Sharp Blue: Adventures in Oncology


About This Article

comments feed

Tips Jar

Paypal Pixel


One of the things I’ll be writing about here is my dad’s treatment for cancer. Five and a half years ago, he was diagnosed with renal cancer and shortly afterwards had a kidney removed. Between then and July 2002, there was no sign of cancer. Shortly after his five-year all-clear he started suffering from back pain and weakness in his legs. At the start of December last year, he was diagnosed with tumours in his back and brain. The oncologist decided to treat the tumour in his back with radiotherapy but didn’t know at that time whether surgery or radiation would be best for treating the brain tumour, which was only a couple of millimetres across.

The day after the diagnosis, I returned to my parents’ house in Bristol so he’d have someone to go to all of his oncology and radiology appointments with him. Before Christmas he had a course of four radiotherapy doses to the tumour in his back and several whole-body CT scans, which found two enlarged lymph nodes in his lung that might also be cancerous. Earlier this month, they decided against neurosurgery in favour of precision radiosurgery using a machine related to the more famous “gamma knife”.

Yesterday was the planning session for this radiosurgery. First, we had to go to the dental hospital so he could have dental impression taken and then the radiotherapy specialists fitted a head frame. The frame locks onto his teeth and is secured to the back and top of his head, and is used to anchor a coordinate system to both his head and the CT scanner and radiosurgery machines. With the frame fitted, they can measure the position of things inside his head to an accuracy of less than 0.1mm and position high-energy x-ray beams to about the same precision. After that, he spent the next three or four hours having head CT and MRI scans. (I never got the chance to ask why he needed both types of scans, but I know that CTs are good for showing bone and MRI for soft tissue.)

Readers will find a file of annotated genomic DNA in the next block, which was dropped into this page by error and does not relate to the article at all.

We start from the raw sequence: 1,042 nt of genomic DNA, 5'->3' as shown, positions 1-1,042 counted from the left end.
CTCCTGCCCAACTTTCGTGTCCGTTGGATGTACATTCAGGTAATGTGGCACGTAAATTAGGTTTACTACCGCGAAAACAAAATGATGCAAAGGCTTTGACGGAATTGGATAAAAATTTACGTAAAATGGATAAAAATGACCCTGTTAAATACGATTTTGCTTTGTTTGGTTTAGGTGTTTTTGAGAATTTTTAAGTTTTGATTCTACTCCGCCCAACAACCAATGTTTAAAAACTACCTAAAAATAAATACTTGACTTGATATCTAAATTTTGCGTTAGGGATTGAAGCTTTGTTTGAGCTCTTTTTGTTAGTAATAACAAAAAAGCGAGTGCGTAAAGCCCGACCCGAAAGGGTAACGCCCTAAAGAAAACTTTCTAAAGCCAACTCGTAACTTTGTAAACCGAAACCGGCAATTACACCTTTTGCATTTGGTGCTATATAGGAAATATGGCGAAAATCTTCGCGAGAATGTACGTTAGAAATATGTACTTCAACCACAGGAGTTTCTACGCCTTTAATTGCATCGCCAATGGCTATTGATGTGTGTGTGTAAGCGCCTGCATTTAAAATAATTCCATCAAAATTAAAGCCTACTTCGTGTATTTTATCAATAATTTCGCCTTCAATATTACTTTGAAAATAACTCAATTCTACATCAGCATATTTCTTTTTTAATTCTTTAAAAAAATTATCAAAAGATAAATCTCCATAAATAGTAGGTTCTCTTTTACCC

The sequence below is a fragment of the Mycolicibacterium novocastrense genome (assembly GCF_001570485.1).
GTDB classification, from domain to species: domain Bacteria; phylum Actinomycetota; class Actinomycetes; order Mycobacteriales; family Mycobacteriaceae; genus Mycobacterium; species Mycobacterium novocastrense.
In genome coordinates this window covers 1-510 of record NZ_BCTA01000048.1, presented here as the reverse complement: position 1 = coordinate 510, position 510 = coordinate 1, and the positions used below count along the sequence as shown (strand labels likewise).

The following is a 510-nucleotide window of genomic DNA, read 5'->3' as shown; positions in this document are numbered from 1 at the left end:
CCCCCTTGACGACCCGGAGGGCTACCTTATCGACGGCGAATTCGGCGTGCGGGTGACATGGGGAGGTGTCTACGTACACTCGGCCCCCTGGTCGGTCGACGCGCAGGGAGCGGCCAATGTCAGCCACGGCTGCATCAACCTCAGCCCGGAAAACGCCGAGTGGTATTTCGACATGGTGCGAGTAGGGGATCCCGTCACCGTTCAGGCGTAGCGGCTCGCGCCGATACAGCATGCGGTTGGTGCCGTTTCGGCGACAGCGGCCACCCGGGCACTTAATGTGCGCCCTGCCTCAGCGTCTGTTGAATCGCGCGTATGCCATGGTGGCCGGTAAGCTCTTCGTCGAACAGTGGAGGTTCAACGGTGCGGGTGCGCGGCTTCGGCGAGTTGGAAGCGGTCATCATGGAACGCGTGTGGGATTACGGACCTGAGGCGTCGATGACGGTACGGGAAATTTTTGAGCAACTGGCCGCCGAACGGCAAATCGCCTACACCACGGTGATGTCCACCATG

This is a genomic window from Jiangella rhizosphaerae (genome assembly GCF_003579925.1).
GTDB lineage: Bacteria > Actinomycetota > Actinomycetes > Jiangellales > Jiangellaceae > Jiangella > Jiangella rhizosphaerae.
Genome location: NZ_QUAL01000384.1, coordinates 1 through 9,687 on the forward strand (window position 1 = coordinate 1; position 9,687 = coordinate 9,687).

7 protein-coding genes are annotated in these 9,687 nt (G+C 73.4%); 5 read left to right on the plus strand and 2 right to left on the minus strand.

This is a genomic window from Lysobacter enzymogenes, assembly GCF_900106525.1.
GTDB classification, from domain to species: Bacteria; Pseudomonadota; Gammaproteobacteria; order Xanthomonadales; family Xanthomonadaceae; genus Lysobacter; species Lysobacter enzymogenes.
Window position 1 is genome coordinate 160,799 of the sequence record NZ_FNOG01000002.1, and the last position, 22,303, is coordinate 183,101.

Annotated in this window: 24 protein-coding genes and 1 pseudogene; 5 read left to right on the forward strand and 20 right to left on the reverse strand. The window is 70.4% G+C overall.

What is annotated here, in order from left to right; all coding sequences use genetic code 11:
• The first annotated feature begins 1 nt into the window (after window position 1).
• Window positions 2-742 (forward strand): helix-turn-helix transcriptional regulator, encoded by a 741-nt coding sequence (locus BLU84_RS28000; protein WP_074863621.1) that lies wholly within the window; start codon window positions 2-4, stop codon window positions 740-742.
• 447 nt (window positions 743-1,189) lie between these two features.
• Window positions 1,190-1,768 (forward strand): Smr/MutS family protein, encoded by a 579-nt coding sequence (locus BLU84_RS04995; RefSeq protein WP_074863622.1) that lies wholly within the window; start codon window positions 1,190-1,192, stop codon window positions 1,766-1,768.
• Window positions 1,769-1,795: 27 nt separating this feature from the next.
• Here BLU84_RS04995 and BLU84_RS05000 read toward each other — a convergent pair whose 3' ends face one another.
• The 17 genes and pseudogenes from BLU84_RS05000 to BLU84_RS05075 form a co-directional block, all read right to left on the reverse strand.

He also got to see his oncologist again. Last time, my mum insisted that my dad have an x-ray of his leg because he has quite a lot of pain there. The oncologist thought that it was probably pain caused by pressure on a nerve in his back, but the x-ray showed a small cancerous region there. This means he’ll have another batch of radiotherapy on that tumour too. On the positive side, the symptoms from the tumour in his back have much subsided and the oncologist thinks that we’ve probably dealt with that completely now. (It will take a month or two for all the pain from it to subside though.)

The machine used for precision radiotherapy in the Bristol Royal Infirmary isn’t quite the same as a gamma knife. Gamma knives use 201 cobalt-60 sources and a whole bunch of collimators to pass beams through the tumour. The BRI’s system uses an linac x-ray source that traverses several different arcs around the head, so that the beam always passes through the tumour but the surrounding tissues are only in the beam for a short period. To me, that sounds like an even better idea than using fixed beams. The side-effects are so mild that many people can resume their normal activities immediately after the treatment, but they keep people in hospital for a day or so for observation just to be sure.

Anyway, my dad will be going into hospital for an overnight stay on February 3. After that, he’ll have one to three weeks of radiotherapy to his leg. When all of that is out of the way, he’ll be on interferon for six months or a year, and that should be the end of his treatment. In about three months time he’ll have another batch of CT and MRI scans to see how effective the treatment has been, so there might be more courses of radiotherapy around then. I’ll keep you all posted with updates as I have more news.

I'll include you and your father in the positive-thought section of my going to sleep ritual. This means saying, 'Be strong, be well' several times, and expecting the people concerned to obey. You hear, you two?

I'm glad your father is getting better, Rich! I'm half asleep right now and afraid I don't really understand much about radiotherapy... But the BRI's linac x-ray sounds pretty neat. When you mean tissue you mean....brain tissue, right? What if your father has a weird accident and becomes a super hero from the radiation, sort of like Spider Man? But he becomes "radioactive super genius"?

Write me or I'll send you Mary Kate and Ashley Olsen merchandise.

Mmmm.... Mary-Kate and Ashley!

Leave a comment